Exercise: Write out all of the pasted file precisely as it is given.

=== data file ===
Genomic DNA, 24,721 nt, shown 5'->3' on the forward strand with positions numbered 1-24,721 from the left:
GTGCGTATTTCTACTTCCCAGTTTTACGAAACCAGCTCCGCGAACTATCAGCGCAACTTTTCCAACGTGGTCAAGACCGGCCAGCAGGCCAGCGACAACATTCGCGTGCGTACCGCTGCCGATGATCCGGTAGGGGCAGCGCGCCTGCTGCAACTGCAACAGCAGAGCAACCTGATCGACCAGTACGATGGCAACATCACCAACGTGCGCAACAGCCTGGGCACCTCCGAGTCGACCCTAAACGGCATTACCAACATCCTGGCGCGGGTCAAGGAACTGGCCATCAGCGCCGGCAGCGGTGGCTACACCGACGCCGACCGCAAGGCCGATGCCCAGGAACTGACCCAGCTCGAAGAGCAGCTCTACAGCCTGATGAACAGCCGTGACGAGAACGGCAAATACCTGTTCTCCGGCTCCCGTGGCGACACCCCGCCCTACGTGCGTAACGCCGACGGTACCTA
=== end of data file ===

Genomic DNA, 24,721 nt, shown 5'->3' on the forward strand with positions numbered 1-24,721 from the left:
GTGCGTATTTCTACTTCCCAGTTTTACGAAACCAGCTCCGCGAACTATCAGCGCAACTTTTCCAACGTGGTCAAGACCGGCCAGCAGGCCAGCGACAACATTCGCGTGCGTACCGCTGCCGATGATCCGGTAGGGGCAGCGCGCCTGCTGCAACTGCAACAGCAGAGCAACCTGATCGACCAGTACGATGGCAACATCACCAACGTGCGCAACAGCCTGGGCACCTCCGAGTCGACCCTAAACGGCATTACCAACATCCTGGCGCGGGTCAAGGAACTGGCCATCAGCGCCGGCAGCGGTGGCTACACCGACGCCGACCGCAAGGCCGATGCCCAGGAACTGACCCAGCTCGAAGAGCAGCTCTACAGCCTGATGAACAGCCGTGACGAGAACGGCAAATACCTGTTCTCCGGCTCCCGTGGCGACACCCCGCCCTACGTGCGTAACGCCGACGGTACCTA